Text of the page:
26. Troy S. said,

    March 8, 2011 @ 6:38 pm

    Puerto Rican Esso stations still existed as of 1999 when I was last there.

  27. Lugubert said,

    March 9, 2011 @ 4:34 am

    On way of writing The Acronym that I've seen a couple of times is Whisky Tango Foxtrot.

  28. Bob Violence said,

    March 9, 2011 @ 5:41 am

    Puerto Rican Esso stations still existed as of 1999 when I was last there.

    Not anymore — Total bought out the Caribbean Esso stations in 2008 and rebranded them.

  29. Dan Lufkin said,

    March 9, 2011 @ 9:29 pm

    Sarah Palin uses WTF because Obama has a slogan "Win The Future". The whole right side of the lunchroom is sniggering. The connection has been made abundantly clear on talk radio.

    Cops and the military say just "Whisky Tango," the "Foxtrot" being reserved for emergency use.

  30. Qov said,

    March 9, 2011 @ 10:13 pm

    Where I live, WTF is pronounced "Wha'thuff?" (' is a glottal stop) and "Exxon" immediately evokes a horrible oil spill.

  31. Who said,

    March 11, 2011 @ 1:31 pm

    I've read a thread which turned into a debate about textspeak. I've linked to the last post I saw in this thread.

    Personally, I think that textspeak isn't a matter of 'What's it hurting?', it's language progressing, as it always has. I had to learn how to read Shakespeare, Chaucer, etc because that was standard wellspoken English in those days but now it's incomprehensible to someone who has never studied how to read it.

    The English language is constantly changing and there has always been differences in how it's used between formal, colliquial or vernacular English. It also has huge variety between areas in which it's spoken. If children are becoming worse at reading and writing standard English then maybe they're not being taught it very well, I'm no one to comment on education, but they're not illiterate. They can read and write very well in the variety of English that they use.

    The conventions and patterns we have today are a product of usage. As the world around us evolves, so does the way we describe it. Usage is what creates patterns that become conventions because they are so widely used that it becomes accepted as correct.

    This is how it seems to me whose study of language involves reading languagelog (and wikipedia when I don't understand something) and thinking about language use as I hear it day to day. So, I'm really interested to hear what youse think about it. ('youse' is basically a rule where I live and has damaged my confidence about using 'you' as a plural.)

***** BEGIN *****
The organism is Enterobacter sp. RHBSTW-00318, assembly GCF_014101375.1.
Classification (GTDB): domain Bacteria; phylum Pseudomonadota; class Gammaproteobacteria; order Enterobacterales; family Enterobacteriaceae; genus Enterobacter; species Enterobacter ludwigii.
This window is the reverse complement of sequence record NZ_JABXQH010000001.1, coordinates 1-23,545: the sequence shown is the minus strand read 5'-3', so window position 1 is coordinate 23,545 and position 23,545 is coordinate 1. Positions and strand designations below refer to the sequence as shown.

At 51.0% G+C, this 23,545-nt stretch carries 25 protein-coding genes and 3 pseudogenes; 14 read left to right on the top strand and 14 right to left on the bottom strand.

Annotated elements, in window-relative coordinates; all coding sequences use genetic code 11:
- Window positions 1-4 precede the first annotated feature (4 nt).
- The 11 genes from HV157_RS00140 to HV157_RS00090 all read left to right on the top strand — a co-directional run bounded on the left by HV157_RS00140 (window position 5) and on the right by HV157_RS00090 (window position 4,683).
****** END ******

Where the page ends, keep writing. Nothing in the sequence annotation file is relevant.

On topic though, WTF is most commonly spelled out in voice conversation between intarwebz types. LOL can be spelled out or said like a word, it kind of depends on context I think, like laughing, you have different laughs for different contexts or situations. You can say lolled, lolling, lul, or that something is for the lulz, which comes from for the win. For the win is generally used to say that something is good, or that you like it. So for the lulz is used to say something is fun. OMG can be spelled out but generally this is only used in a mocking tone. Normally if someone finds something shocking or frightening the say it like a word. A common derivative of omg is zomg, generally used, I think, to express surprise. Some people say oh em Jesus in a comedic way but only in spoken context, I don't recall ever seeing it on the internet. For everything you probably didn't actually want to know about internet culture and language there is always Encyclopedia Dramatica.

  32. David Marjanović said,

    March 14, 2011 @ 6:55 pm

    On way of writing The Acronym that I've seen a couple of times is Whisky Tango Foxtrot.

    …occasionally subverted as


  33. Roberta Wedge said,

    March 15, 2011 @ 2:29 pm

    While microscopic attention has been paid to the differences between analogue and digital modes of expression, the Language Loggers who have commented appear to have forgotten the other somewhat permeable border that was crossed in this post. Did no one pick up Dr Poser's obvious humour? That reference to "the gas station on the Gitksan reservation in Hazelton, British Columbia". We'll leave aside the transliteration of the First Nation in question, who tend to prefer Gitxsan, but I cannot allow to pass without mention how cleverly Dr Poser slipped in the "reservation" when, as we all know, in Canada these territories are called reserves. Legally they are Indian reserves under the Indian Act, but colloquially they are usually referred to as First Nations reserves or sometimes Native reserves. Between the analogue and digital worlds, some slippage may be allowed. The 49th parallel, on the other hand, is patrolled by Mounties, metaphorically speaking. (And don't get me started on the unconscious of Ted Hughes.)